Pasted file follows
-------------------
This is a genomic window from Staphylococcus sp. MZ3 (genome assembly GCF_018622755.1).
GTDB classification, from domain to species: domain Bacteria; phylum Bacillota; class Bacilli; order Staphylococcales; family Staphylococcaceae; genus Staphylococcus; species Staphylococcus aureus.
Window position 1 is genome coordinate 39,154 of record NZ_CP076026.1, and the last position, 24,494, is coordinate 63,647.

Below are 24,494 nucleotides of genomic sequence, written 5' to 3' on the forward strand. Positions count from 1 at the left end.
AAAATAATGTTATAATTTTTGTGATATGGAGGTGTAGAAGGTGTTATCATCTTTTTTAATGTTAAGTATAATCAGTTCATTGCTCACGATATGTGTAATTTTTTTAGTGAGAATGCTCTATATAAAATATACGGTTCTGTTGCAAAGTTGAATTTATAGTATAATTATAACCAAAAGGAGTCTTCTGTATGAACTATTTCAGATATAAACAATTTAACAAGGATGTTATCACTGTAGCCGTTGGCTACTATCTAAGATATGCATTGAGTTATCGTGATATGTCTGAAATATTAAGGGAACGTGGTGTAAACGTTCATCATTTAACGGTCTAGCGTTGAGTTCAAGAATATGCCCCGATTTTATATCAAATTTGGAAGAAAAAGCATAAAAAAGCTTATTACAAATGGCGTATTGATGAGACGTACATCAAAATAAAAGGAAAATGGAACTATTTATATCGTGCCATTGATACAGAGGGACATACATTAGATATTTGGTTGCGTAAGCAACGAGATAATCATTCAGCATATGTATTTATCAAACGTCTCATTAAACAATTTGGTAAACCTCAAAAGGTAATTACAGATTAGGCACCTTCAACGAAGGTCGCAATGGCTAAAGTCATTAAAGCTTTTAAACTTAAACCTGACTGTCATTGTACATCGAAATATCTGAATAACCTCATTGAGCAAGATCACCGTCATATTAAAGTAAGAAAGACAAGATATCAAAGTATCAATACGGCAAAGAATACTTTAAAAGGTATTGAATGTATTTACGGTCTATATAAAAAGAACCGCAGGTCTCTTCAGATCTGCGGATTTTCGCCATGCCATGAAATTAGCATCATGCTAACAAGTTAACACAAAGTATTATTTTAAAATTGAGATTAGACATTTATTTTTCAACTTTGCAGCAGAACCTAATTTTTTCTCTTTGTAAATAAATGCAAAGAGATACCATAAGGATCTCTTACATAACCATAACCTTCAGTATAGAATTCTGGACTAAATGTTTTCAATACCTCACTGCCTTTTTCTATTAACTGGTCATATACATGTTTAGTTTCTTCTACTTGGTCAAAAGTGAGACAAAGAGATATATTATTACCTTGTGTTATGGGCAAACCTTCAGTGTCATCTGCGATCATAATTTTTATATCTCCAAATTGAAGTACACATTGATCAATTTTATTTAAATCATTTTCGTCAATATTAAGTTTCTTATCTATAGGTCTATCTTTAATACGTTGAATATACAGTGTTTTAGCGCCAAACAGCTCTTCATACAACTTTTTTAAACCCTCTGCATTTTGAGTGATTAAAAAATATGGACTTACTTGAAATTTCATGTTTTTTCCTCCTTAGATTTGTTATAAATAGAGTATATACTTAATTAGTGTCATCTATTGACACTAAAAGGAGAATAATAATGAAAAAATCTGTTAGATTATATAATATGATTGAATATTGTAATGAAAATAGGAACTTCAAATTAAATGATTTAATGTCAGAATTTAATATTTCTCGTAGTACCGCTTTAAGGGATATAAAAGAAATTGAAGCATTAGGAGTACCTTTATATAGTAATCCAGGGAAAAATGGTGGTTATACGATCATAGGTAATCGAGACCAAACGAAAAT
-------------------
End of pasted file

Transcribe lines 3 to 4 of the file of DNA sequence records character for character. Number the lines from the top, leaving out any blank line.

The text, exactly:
Window position 1 is genome coordinate 39,154 of record NZ_CP076026.1, and the last position, 24,494, is coordinate 63,647.

Below are 24,494 nucleotides of genomic sequence, written 5' to 3' on the forward strand. Positions count from 1 at the left end.